Monday, July 27, 2009
On at least ONE point, you are right on, though. Churches and families OUGHT to be doing more about problems like this. I can tell you this, if the Church stepped up and "solved" homelessness and provided solutions for all the abused and mentally ill out there, it would put government right out of the welfare business and there's nothing in the world stopping the church (or synagogues or community groups, etc) from doing so.
Not only that, but I'd be willing to bet (since I know some of the people involved) that the vast majority of government social worker types would rejoice to be thus put out of jobs. Quite literally whoop and holler and say "Hallelujah! I'm out of a job because they eliminated the need for me!"
Further, I'd wager that such actions would do more to promote evangelism and church growth than ten million revival services or a hundred million televangelists. So, I'm glad to hear you say that churches should step up.
You may or may not know that "On any given night, 248,500 persons in families are homeless (HUD's 3rd Annual Homeless Assessment Report to Congress)," [source], or that "1.6 million people lived in transitional housing or in a shelter in 2008, slightly more than in the previous year. But families now make up about one-third of that number [ie, ~500,000]..."[source], or that it is estimated that up to 1/3 of the homeless population are US military veterans (an estimated 131,000 homeless on any given night) [ source], or that "the population of homeless children in the United States is estimated to range from five hundred thousand to more than two million," [source] or that there are an estimated 3.3 million people with severe mental illnesses [ source] - and that these numbers are very low estimates. Given all that and more, we can see that there are HUGE ministry opportunities for the church and families to step up and take action, to do with/for "the least of these."
I have to tell you, I am very glad that we can agree that the church should be doing more.
So, how many of these millions are you and your church helping right now?
How many more can we put you down for?
Are you prepared to take in a mentally challenged homeless lady and help her navigate through the rest of her life with her limitations?
Do you have room in your home for one more homeless family?
I have loved ones who work for Christian homelessness organizations, housing homeless families and striving to get them back in their homes and to keep their families intact. I'll be glad to give you the address so you can send a large check; maybe start a drive at your church to make more of an impact - unfortunately, the agency (like many helping agencies) are struggling right now, having not enough money to meet all the needs. Can we put you down for $100,000? $500,000?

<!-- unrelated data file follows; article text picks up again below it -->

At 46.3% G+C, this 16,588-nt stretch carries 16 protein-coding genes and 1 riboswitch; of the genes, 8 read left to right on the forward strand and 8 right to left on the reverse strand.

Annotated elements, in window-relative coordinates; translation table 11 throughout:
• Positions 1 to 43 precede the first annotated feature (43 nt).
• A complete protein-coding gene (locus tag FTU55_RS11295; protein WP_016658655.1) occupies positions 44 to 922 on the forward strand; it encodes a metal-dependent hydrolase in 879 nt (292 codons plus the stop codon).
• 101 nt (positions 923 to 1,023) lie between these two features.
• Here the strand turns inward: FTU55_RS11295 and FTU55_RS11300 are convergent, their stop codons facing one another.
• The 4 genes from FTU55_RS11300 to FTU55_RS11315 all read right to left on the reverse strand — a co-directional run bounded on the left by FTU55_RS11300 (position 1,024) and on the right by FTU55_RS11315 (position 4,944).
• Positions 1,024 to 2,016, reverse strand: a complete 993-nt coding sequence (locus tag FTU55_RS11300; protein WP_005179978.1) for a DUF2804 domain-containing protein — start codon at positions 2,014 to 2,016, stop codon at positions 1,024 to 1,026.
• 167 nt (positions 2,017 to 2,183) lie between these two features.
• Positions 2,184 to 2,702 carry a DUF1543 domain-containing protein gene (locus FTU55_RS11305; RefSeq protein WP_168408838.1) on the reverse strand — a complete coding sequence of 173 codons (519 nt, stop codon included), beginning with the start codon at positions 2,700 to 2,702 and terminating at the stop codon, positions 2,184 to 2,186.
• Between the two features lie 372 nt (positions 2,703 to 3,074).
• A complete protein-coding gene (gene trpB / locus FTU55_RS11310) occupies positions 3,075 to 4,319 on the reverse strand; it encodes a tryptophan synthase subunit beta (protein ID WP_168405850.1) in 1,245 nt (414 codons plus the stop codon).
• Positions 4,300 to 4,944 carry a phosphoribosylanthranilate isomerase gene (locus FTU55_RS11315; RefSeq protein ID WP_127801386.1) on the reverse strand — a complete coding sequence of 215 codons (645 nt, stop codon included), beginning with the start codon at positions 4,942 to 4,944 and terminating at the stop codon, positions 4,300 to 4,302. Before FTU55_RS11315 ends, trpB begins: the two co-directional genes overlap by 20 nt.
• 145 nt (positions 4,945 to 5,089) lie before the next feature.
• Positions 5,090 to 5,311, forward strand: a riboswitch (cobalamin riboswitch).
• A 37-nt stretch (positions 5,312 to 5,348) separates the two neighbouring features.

Our church has homes we operate to help keep homeless women and their children off the streets. Can we expect a check from you to double our budget in order to help twice as many marginalized families who have no other support?
You get my point, I hope. The need is great and I would love it if churches and communities did more. In the meantime, if there is a child that is endangered, a mentally ill person who is homeless, a veteran who is in need of assistance, I'm more than glad to have a government agency step in and do something when we're all tapped out at our church and in my home.
When you start putting forth your part ("adopting" a homeless family, supporting with Big Bucks and time at a mental health agency or a homeless shelter, etc) to solve these problems, you can complain about the government doing a bad job. Until then, put up or shut up. Please.
I did a little search and found that WikiAnswers estimates that there are 450,000 churches in the US - Gallup estimates something like 320,000. If we assume that there are about, let's say, 4.5 million people who are homeless, mentally ill or otherwise in need of more support (ie, the least of these) and take the larger church estimate of 450,000, that means that each church could take responsibility for assisting ten people in need of serious support - some for the rest of their lives - and make a serious dent in these problems.
Once each church, faith tradition and community group/individuals starts putting forth THAT sort of effort to deal with problems in the US (of course, that's ONLY the US, the world's wealthiest nation, but still, it's a starting point...), THEN the complainers might have some TINY room to legitimately complain a little.